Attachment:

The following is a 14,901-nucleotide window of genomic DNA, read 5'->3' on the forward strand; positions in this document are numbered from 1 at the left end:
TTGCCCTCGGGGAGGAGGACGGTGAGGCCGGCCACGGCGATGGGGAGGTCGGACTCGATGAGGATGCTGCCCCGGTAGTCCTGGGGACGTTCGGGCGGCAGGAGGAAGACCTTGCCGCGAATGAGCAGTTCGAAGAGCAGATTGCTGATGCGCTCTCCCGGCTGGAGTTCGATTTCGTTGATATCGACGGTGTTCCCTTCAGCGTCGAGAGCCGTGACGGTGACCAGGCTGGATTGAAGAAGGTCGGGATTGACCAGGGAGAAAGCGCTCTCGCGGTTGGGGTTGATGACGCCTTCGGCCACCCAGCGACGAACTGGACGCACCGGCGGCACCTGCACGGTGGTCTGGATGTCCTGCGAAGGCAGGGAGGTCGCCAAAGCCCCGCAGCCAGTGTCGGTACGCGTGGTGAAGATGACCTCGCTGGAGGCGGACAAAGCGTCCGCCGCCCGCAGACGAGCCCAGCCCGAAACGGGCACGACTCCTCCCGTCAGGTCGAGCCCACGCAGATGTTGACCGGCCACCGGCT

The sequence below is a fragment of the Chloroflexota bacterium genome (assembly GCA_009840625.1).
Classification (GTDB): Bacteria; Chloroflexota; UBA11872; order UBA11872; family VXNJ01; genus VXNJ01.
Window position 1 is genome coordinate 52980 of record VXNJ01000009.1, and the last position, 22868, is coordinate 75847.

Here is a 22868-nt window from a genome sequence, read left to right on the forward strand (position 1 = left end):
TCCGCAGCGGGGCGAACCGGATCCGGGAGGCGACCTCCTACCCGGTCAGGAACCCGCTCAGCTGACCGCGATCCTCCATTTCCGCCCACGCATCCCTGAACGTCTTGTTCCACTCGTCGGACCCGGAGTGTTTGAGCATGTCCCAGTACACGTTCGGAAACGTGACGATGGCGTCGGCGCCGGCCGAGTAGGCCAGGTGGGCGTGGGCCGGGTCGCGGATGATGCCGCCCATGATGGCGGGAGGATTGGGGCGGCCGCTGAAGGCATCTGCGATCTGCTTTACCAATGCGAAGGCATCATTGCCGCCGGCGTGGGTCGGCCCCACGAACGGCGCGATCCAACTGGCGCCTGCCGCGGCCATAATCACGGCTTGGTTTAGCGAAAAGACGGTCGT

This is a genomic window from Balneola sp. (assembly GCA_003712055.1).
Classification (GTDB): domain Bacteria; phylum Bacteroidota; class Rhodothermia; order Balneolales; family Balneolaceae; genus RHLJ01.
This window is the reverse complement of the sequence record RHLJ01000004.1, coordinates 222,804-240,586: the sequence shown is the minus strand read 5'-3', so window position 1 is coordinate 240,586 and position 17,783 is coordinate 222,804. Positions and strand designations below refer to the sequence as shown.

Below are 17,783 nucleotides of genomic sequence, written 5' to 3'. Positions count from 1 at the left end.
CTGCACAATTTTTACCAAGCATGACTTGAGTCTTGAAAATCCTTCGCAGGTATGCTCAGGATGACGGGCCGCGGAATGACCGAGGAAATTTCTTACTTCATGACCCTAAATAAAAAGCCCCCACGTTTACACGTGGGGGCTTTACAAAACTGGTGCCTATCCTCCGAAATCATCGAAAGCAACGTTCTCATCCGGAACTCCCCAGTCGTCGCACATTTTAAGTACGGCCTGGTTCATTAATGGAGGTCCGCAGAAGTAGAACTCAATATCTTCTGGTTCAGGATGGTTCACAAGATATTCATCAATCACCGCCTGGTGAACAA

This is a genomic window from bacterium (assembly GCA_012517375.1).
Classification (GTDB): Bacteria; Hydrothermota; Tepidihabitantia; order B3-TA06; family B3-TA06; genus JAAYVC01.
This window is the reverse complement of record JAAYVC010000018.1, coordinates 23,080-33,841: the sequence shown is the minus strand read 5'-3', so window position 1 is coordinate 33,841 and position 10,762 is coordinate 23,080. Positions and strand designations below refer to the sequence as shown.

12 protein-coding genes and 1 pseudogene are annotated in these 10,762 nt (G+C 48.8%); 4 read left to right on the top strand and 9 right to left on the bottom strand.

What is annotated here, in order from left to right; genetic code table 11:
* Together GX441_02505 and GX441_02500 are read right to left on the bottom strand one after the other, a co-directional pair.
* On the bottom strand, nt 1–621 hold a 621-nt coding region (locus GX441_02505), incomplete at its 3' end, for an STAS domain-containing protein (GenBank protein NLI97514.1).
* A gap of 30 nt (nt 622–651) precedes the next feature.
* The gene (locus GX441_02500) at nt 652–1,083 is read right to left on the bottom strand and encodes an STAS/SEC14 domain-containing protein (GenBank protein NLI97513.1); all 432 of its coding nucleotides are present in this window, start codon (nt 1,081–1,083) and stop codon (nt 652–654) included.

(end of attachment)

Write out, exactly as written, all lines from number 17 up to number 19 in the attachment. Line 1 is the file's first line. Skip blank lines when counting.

What is annotated here, in order from left to right; genetic code table 11:
* Together GX441_02505 and GX441_02500 are read right to left on the bottom strand one after the other, a co-directional pair.
* On the bottom strand, nt 1–621 hold a 621-nt coding region (locus GX441_02505), incomplete at its 3' end, for an STAS domain-containing protein (GenBank protein NLI97514.1).